IEEE 754 Support in C99 ----- C99 Floating-Point History IEEE 754 support a charter focus area for Numerical C Extensions Group (NCEG) 1989 Participation and consultation from IEEE 754/854 members NCEG Technical Report -- 1995 NCEG merged into C9x committee C99 became standard in 1999 ----- C99 Floating-Point Specification Organization Basic FP specification for all implementations, not just IEEE common API FP and math library complex arithmetic and library Annex F additional specification for IEC 60559 (IEEE 754) implementations conditionally normative Annex G specification for complex arithmetic for IEC 60559 implementations informative ----- IEEE 754 Binding Types float --> IEEE single double --> IEEE double long double --> IEEE double extended else non-IEEE wide type, else IEEE double Operators and functions +, , *, and / --> IEEE add, subtract, multiply, and divide sqrt() --> square root remainder() --> remainder. remquo() same, with low order quotient bits. rint() --> rounds FP number to integer value (in the same precision) nearbyint() --> nearbyinteger in 854 appendix conversions among floating types --> IEEE conversions among FP precisions conversions from integer to floating types --> conversions from integer to FP conversions from floating to integer types --> IEEE-style conversions but always round toward zero (inexact exception optional) lrint() and llrint() --> rounding mode conversions from floating point to long int and long long int ----- IEEE 754 Binding Operators and functions (cont.) translation time conversion of floating constants and strtof(), strtod(), strtold(), fprintf(), fscanf(), and related library functions --> IEEE binary-decimal conversions. strtold() --> conv function in 854 annex. Correctly rounded binary decimal conversion is specified and recommended, and in Annex F it's required. relational and equality operators --> IEEE comparisons. Macro functions isgreater(), isgreaterequal(), isless(), islessequal(), islessgreater(), isunordered() --> "quiet" comparisons. feclearexcept(), feraiseexcept(), fetestexcept() --> test and alter IEEE exception status flags. fegetexceptflag() and fesetexceptflag() --> save and restore all status flags (including any auxiliary state). Use with type fexcept_t and macros FE_INEXACT, FE_DIVBYZERO, FE_UNDERFLOW, FE_OVERFLOW, FE_INVALID fegetround() and fesetround() --> select among IEEE rounding modes Macros FE_TONEAREST, FE_UPWARD, FE_DOWNWARD, FE_TOWARDZERO --> IEEE rounding modes. Values 0, 1, 2, 3 of FLT_ROUNDS --> IEEE rounding modes ----- IEEE 754 Binding Operators and functions (cont.) fegetenv(), feholdexcept(), fesetenv(), and feupdateenv() --> manage status flags and control modes, facilitate hiding exceptions FENV_ACCESS ON pragma, with file or block effect, required for well defined behavior of code that reads flags or runs under non default modes copysign() --> copysign in 754 appendix unary minus () --> minus () operation in 754 appendix scalbn() and scalbln() --> scalb in 754 appendix (scalbln() has long int second parameter logb() --> logb in 854 appendix. ilogb() like logb() except returns type int nextafter() and nexttoward() --> nextafter in appendix, except returns y if x = y. nexttoward() doesn't clamp a wide direction argument. isfinite() macro --> finite function in Appendix. Inquiry macros are type generic isnan() macro --> isnan function in Appendix signbit() and fpclassify() macros with number classification macros FP_NAN, FP_INFINITE, FP_NORMAL, FP_SUBNORMAL, FP_ZERO --> class function in Appendix (except for signaling NaNs) ----- IEEE 754 Binding Special values INFINITY and NAN macros --> +infinity and a quiet NaN. Usable for static and aggregate initialization sign respected for zero and infinity I/O supports inf, infinity, nan, nan(n-char-sequence). Interpretation of n-char-sequence is implementation defined. Input case insensitive. User choice of upper or lower case (INF or inf) for output. nan() takes "n-char-sequence" argument and constructs NaN at runtime Not supported (though not disallowed) trap handling (except with SIGFPE) signaling NaNs NaN significands (except for n-char-sequences) compile-time mode and flag access tried to specify trap handling and signaling NaNs, but found insufficient inspiration, prior art and use, IEEE 754 guidance ----- IEEE 754 Related Specification Expression evaluation Elementary functions Complex arithmetic ----- IEEE 754 Related Features Expression Evaluation File or block pragma FP_CONTRACT allows or disallows contraction optimizations (e.g. fused multiply add synthesis). FP_CONTRACT ON can be default. Other value changing optimizations disallowed fma() guarantees fused multiply add 3 well-defined expression evaluation methods evaluate each operation and floating constant to semantic type widen float operations and floating constants to double widen float and double operations and floating constants to long double Evaluation type may be wider than semantic type wide evaluation does not widen semantic type Assignments, casts, and argument passing convert to semantic type FP_EVAL_METHOD macro identifies method in effect Implementation may provide any, all, or none of these methods "Widest-need" evaluation allowed but not specified. Specified in NCEG Technical Report but not in C99 because of lack of prior art. ----- IEEE 754 Related Features Wide Evaluation Types float_t and double_t match evaluation types for float and double Inclusion ofProspective implementers would like to see customer demand to justify the investment. Kahan: this is a symptom of a widespread problem. IMSL has been absorbed, NAG faces bankruptcy. Nobody pays for good stuff when you can download something from the web. Nobody studies floating-point arithmetic any more. Ultimately some group like 754R will have to cater to clueless Visual Basic programmers by providing arbitrary precision effortlessly. Something more like Maple or Mathematica will ultimately be required.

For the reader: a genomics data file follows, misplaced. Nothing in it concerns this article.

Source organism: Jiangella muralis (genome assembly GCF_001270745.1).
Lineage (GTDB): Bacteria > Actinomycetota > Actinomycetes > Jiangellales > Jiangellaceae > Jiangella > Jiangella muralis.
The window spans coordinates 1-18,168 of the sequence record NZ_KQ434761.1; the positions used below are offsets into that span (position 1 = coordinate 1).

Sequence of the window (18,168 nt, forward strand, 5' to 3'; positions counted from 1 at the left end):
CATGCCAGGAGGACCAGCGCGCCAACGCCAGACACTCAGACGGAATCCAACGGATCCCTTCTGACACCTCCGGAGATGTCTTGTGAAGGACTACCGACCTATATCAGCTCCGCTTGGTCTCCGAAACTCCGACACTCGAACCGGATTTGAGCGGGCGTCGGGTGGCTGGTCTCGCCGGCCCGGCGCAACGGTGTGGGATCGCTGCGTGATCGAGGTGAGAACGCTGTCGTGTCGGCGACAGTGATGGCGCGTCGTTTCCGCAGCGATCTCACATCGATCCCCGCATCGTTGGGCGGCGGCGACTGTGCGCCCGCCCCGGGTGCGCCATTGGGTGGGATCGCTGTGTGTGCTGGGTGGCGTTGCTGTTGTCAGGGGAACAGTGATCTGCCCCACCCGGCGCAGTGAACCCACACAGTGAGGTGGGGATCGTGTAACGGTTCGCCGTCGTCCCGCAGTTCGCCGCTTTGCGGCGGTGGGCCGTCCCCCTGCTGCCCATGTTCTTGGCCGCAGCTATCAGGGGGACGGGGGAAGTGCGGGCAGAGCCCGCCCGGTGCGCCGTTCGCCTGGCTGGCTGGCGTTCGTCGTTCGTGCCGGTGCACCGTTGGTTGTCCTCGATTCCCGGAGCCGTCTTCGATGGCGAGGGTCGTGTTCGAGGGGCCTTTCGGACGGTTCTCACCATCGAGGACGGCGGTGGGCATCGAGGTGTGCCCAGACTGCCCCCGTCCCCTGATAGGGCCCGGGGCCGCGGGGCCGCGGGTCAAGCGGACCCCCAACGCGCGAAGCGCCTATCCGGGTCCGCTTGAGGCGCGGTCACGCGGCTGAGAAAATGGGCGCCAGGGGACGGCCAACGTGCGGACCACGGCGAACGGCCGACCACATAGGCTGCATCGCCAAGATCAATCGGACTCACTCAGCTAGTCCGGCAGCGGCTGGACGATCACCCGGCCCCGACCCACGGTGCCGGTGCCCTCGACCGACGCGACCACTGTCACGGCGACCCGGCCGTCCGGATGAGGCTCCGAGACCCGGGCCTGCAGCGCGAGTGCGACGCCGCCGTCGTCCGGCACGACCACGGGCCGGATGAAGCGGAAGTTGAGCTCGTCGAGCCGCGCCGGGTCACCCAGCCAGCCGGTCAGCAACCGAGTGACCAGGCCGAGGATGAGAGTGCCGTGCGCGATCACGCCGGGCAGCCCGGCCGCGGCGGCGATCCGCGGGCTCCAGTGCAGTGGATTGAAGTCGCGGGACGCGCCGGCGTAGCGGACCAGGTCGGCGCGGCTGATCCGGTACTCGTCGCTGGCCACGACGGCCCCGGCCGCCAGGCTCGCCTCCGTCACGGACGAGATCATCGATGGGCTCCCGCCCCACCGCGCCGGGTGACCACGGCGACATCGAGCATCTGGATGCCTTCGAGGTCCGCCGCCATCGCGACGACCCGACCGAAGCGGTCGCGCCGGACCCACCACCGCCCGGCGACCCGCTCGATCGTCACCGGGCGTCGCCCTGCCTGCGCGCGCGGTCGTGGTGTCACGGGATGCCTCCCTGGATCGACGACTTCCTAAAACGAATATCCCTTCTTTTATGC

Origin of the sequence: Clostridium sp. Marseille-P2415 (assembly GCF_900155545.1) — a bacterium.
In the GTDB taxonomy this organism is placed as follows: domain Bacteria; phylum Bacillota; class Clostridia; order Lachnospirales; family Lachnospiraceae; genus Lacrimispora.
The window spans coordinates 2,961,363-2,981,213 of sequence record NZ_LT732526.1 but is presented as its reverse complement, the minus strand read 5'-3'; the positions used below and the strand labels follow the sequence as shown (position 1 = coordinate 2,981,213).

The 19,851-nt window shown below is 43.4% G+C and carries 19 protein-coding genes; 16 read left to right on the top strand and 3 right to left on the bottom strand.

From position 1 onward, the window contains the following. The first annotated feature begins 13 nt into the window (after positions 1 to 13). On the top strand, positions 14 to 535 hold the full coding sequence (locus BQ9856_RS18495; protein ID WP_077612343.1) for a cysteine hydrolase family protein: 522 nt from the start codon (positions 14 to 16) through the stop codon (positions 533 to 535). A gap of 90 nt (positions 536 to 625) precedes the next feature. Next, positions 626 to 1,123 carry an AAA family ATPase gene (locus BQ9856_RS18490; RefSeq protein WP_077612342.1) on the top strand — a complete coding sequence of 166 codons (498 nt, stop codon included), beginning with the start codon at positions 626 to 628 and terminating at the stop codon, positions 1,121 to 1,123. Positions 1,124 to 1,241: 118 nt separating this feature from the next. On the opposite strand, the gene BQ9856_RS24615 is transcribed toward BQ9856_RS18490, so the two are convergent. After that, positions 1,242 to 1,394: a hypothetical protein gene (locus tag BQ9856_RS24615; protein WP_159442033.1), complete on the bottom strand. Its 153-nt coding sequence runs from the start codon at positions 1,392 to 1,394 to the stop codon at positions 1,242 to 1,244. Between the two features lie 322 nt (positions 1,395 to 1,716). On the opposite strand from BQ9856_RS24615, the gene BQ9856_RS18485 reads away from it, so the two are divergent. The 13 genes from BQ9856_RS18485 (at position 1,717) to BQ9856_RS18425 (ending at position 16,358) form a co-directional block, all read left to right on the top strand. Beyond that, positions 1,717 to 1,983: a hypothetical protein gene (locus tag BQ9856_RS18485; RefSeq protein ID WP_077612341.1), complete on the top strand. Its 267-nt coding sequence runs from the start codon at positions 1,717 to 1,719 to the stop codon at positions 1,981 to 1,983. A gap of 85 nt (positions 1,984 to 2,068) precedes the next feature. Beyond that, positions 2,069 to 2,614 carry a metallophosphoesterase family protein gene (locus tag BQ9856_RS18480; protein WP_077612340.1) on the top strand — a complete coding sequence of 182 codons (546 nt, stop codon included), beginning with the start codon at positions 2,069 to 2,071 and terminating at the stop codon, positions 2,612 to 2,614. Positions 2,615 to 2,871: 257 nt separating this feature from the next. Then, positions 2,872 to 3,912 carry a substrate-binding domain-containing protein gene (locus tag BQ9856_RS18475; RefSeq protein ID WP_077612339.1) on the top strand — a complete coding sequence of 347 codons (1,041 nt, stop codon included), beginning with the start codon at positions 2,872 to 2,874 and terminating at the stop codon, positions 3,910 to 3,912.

makes type of math function be determined by its argument Wide evaluation example #include float x, y, z; float_t ss; ss = x*x + y*y; z = sqrt(ss); computes sqrt(x2+y2) entirely in the evaluation type and converts to float only in the last assignment C99-portable code uses wide evaluation if available ----- IEEE 754 Related Features Elementary Functions Three fully supported real types: float <= double <= long double C89 math library acos asin atan atan2 cos sin tan cosh sinh tanh exp frexp ldexp log log10 modf pow sqrt ceil fabs floor fmod C99 math additions erf erfc lgamma tgamma hypot acosh asinh atanh cbrt expm1 ilogb log1p logb nextafter remainder rint isnan isinf signbit isfinite isnormal fpclassify isunordered isgreater isgreaterequal isless islessequal islessgreater copysign log2 exp2 fdim fmax fmin nan scalbn scalbln nearbyint round trunc remquo lrint lround llrint llround fma nexttoward C99 floating-point environment library feclearexcept fegetexceptflag feraiseexcept fesetexceptflag fetestexcept fegetround fesetround fegetenv feholdexcept fesetenv feupdateenv ----- IEEE 754 Related Features Elementary Functions Special Cases (math_errhandling & MATH_ERREXCEPT) tests for 754-style exception flags required by Annex F (math_errhandling & MATH_ERRNO) tests for errno support Annex F has detailed specification of special cases for real functions IEEE 754 meaning of exceptions exceptions required only under FENV_ACCESS ON functions that are essentially always inexact are not required to raise inexact functions may raise inexact if result is exact (implementation defined) functions may raise underflow if result is tiny and exact (implementation defined) functions may or may not honor rounding directions (implementation defined) specifies numeric result instead of NaN if numeric result is useful in some significant applications -- CONTENTIOUS ----- IEEE 754 Related Features Elementary Functions Special Cases Contentious special cases: atan2(+-0, 0) = +-pi, atan2(+-0, +0) = +-0 atan2(+-inf, inf) = +-3pi/4, atan2(+-inf, +inf) returns +-pi/4 hypot(+-inf, y) = +inf, even if y is a NaN pow(1, +-inf) = 1 pow(+1, x) = 1 for any x, even a NaN pow(x, +-0) = 1 for any x, even a NaN pow(inf, y) = +0 for y<0 and not an odd integer pow(inf, y) = inf for y an odd integer > 0 pow(inf, y) = +inf for y>0 and not an odd integer if just one argument is a NaN, the fmax and fmin functions return the other argument ----- IEEE 754 Related Features Complex Arithmetic Three complex types: float complex, double complex, long double complex Annex G specifies three imaginary types: float, double, and long double imaginary Operands not promoted to a common type domain (real, imaginary, complex) e.g. r(u + vi) = ru + rvi, not (r + 0i)(u + vi) provides natural efficiency and better treatment of special values e.g. i i = , not ( + 0i)(0 + i)( + 0i)(0 + i) = NaN + NaNi Infinity properties for z nonzero and finite inf*z=inf inf*inf=inf inf/z=inf inf/0=inf z/inf=0 0/inf=0 z/0=inf |inf|=inf even for complex and imaginary z, 0s, and infinities a complex value with at least one infinite part is regarded as infinite (even if the other part is NaN) CX_LIMITED_RANGE ON (file or block) pragma allows implementation to deploy simpler code and forgo infinity properties ----- IEEE 754 Related Features Complex Arithmetic, Functions Sample implementation of multiply and divide use just one isnan test to condition special case code Multiply and divide must raise deserved exceptions and may raise spurious ones Imaginary unit I float imaginary constant x + y*I, where x, y are of same real type, requires no actual FP ops Complex library cacos casin catan ccos csin ctan cacosh casinh catanh ccosh csinh ctanh cexp clog csqrt cabs cpow carg conj cimag cproj creal Inclusion of makes math functions generic for real, complex, and imaginary exp(z) = cexpf(z), if z is float complex sin(y*I) = sinh(y)*I, if y is double cos(y*I) = coshl(y), if y is long double ----- IEEE 754 Related Features Complex Functions Special Cases Annex G specifies non NaN results for special cases where useful for preserving magnitude or direction information -- CONTENTIOUS cexp(-inf+iNaN) = +-0+-i0 (where the signs of the real and imaginary parts of the result are unspecified) csqrt(x+iinf) returns +inf+iinf, for all x (including NaN) cacos(+inf+iinf) returns pi/4-iinf creal(x, iNaN) = x ----- C99 Support for IEEE 754 Reception C99 represents a 10 year, good faith effort by a language standard group, with lots of help from the numerical community, to support IEEE 754 Being picked up by next Unix standard Impact on next C++ standard TBD Several vendors have implemented, or are implementing, all or part HP-UX C for Itanium has essentially all of C99 FP Careful, useful (reasonable performance) implementation requires great attention to detail, beyond what can be expected of compiler teams ROI seen as greater for performance work Customer demand (for features beyond basics) seen as low, customer appreciation TBD Needs support from numerical community affirmation of value demonstration of utility
R James: what should 754R do for the next rev of C++? Kahan: explain expression evaluation in terms of desired behavior rather than with the "semantic type" (float_t) mechanisms; according to Darcy the latter was due to C's lack of overloading. Kahan: the default expression evaluation had better be maximum accuracy; almost nobody is left who can debug rounding errors.
Nextafter/nexttoward - should the second argument be generic? If the arguments are equal, which should be returned? [Hough: nextafter/nexttoward are mistakes - since almost all examples except nonlinear equation solving, the second argument is a constant. Instead the function should have been Nextup(x) which returns the next machine-representable number toward +infinity, and from which a nextafter-like function can be easily coded. Type is important here, because unlike arithmetic functions, the exact answer depends on the type of the argument. So in the presence of multiple possible expression evaluation rules, either this function is not generic or its argument is limited to typed variables or constants, not expressions.]
Expression evaluation is complicated in cases like HP compilers which supported both a long double = x86 extended and a 128-bit quad format.
We need a summary of all "final" decisions reached so far, as recorded in the minutes, in order to update the draft proposal. Here it is:
The following sections C.4.1 through C.4.3 explain how the principles of the binary floating point standard sections 4.1 through 4.3 SHOULD be extended to accommodate floating-point arithmetic based on radix ten. All other aspects of the binary standard apply equally well to radix ten.